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THE GREAT CRYPTOGRAM:
FRANCIS BACON'S CIPHER in The
2 BY IGNATIUS DONNELLY, Author
"And now I will vnclaspe a Secret booke
Ist Henry N., Act I, Sc.3.
'HE question may be asked by some, Why divide your
book into two parts, an argument and a demonstration ? If the Cipher is conclusive, why is any discussion of probabilities necessary ?
In answer to this I would state that, for a long time before I conceived the idea of the possibility of there being a Cipher in the Shakespeare Plays, I had been at work collecting proofs, from many sources, to establish the fact that Francis BACON was the real author of those great works. Much of the material so amassed is new and curious, and well worthy of preservation. While the Cipher will be able to stand alone, these facts will throw many valuable side-lights upon the story told therein.
Moreover, that part of the book called “PARALLELISMS” will, I hope, be interesting to scholars, even after BACON's authorship of the Plays is universally acknowledged, as showing how the same great mind unconsciously cast itself forth in parallel lines, in prose and poetry, in the two greatest sets of writings in the world.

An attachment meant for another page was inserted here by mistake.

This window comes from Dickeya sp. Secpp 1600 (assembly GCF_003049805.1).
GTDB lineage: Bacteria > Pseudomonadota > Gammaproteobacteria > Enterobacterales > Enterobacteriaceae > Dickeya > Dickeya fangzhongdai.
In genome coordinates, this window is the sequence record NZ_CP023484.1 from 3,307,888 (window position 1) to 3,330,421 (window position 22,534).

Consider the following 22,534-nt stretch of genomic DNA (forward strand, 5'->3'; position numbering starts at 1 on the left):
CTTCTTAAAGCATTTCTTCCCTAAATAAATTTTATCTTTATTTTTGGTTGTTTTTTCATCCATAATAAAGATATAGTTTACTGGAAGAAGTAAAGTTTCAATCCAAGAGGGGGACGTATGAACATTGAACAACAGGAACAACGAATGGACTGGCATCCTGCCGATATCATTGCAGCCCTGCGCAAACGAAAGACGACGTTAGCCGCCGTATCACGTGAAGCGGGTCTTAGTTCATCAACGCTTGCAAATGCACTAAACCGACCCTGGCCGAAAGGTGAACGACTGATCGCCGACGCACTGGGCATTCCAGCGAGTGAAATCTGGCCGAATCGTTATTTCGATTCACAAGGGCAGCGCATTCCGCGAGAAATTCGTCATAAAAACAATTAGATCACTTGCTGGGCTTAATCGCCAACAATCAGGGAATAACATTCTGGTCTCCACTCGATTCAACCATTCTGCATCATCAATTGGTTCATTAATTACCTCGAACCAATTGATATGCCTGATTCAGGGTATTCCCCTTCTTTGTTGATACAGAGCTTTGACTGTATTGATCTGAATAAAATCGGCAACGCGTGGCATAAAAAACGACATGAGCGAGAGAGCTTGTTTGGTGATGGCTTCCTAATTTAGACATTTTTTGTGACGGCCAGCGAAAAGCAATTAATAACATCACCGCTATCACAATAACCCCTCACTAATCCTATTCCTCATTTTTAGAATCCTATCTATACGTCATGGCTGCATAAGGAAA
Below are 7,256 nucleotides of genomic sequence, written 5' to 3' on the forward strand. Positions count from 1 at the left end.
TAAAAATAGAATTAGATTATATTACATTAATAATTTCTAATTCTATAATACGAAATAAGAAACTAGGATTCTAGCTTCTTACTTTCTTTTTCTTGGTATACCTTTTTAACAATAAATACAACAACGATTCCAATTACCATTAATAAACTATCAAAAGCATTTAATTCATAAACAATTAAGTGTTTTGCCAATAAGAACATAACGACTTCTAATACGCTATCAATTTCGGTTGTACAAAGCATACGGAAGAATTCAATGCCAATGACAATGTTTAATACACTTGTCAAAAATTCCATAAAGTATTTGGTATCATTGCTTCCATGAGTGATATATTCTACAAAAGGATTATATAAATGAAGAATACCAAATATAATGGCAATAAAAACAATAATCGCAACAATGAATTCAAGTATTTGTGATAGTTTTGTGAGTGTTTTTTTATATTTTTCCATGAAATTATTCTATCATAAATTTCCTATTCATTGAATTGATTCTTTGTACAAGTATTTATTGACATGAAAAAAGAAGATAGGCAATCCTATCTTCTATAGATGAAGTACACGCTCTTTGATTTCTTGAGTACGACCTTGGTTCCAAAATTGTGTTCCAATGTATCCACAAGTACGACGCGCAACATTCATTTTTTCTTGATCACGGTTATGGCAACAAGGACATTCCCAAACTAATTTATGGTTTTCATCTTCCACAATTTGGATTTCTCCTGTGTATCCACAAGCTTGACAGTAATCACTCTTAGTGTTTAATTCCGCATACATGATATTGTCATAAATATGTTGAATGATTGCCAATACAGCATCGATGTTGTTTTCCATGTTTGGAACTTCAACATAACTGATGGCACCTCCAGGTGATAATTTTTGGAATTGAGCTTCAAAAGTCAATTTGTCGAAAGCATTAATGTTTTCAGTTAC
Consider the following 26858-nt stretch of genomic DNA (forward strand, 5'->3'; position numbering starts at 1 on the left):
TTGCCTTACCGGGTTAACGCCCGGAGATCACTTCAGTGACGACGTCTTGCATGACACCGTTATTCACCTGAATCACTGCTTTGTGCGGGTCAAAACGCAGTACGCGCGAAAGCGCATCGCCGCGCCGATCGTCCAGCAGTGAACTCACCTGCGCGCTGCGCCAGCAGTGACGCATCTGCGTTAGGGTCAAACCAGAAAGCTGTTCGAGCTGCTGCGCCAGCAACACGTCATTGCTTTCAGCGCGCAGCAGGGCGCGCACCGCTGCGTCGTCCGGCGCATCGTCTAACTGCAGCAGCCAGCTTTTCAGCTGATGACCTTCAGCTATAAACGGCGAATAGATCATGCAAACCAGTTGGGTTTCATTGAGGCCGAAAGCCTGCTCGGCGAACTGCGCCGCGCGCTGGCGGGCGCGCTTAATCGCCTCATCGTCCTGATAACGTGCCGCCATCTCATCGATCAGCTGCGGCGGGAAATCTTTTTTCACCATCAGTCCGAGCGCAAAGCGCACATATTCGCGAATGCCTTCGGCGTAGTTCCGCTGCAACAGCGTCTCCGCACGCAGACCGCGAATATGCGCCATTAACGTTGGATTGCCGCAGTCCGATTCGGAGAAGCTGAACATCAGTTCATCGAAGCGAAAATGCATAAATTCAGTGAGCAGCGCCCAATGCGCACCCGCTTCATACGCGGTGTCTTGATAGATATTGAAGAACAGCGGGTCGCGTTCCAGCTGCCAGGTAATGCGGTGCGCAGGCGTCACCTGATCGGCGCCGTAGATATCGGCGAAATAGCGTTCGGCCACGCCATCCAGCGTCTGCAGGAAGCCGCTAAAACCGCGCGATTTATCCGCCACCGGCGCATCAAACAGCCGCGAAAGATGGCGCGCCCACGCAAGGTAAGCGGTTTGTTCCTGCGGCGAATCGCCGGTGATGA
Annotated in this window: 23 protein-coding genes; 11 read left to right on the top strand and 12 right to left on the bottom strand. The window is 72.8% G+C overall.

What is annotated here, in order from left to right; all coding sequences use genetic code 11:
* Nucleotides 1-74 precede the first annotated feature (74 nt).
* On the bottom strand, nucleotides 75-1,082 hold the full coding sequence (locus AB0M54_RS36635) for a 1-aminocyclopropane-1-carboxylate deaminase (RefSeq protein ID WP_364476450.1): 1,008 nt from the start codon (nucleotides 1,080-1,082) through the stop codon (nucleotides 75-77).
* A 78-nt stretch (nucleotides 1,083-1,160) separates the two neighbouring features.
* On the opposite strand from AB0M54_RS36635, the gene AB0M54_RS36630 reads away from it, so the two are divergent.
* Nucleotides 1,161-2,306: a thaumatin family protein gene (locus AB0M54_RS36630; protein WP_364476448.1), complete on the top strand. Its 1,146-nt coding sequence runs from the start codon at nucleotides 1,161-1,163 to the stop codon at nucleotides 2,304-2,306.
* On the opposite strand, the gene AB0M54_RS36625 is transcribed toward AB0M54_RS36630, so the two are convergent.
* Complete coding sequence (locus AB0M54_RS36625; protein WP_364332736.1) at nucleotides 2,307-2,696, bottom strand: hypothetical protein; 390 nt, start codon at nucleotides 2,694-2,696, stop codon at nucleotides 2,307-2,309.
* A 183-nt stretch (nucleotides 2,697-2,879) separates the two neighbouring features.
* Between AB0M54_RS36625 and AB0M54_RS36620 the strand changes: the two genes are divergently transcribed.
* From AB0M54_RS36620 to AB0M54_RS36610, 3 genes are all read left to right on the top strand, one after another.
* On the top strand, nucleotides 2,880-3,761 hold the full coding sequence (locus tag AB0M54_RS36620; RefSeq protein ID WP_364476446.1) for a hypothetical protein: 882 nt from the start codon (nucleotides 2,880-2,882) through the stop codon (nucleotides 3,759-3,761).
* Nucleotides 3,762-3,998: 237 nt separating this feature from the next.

And I trust the essays on the geography, the politics, the religion and the purposes of the Plays will possess an interest apart from the question of authorship.
I have tried to establish every statement I have made by abundant testimony, and to give due credit to each author from whom I have borrowed.
For the shortcomings of the work I shall have to ask the indulgence of the reader. It was written in the midst of many interruptions and distractions; and it lacks that perfection which ampler leisure might possibly have given it.
As to the actuality of the Cipher there can be but one conclusion. A long, continuous narrative, running through many pages, detailing historical events in a perfectly symmetrical,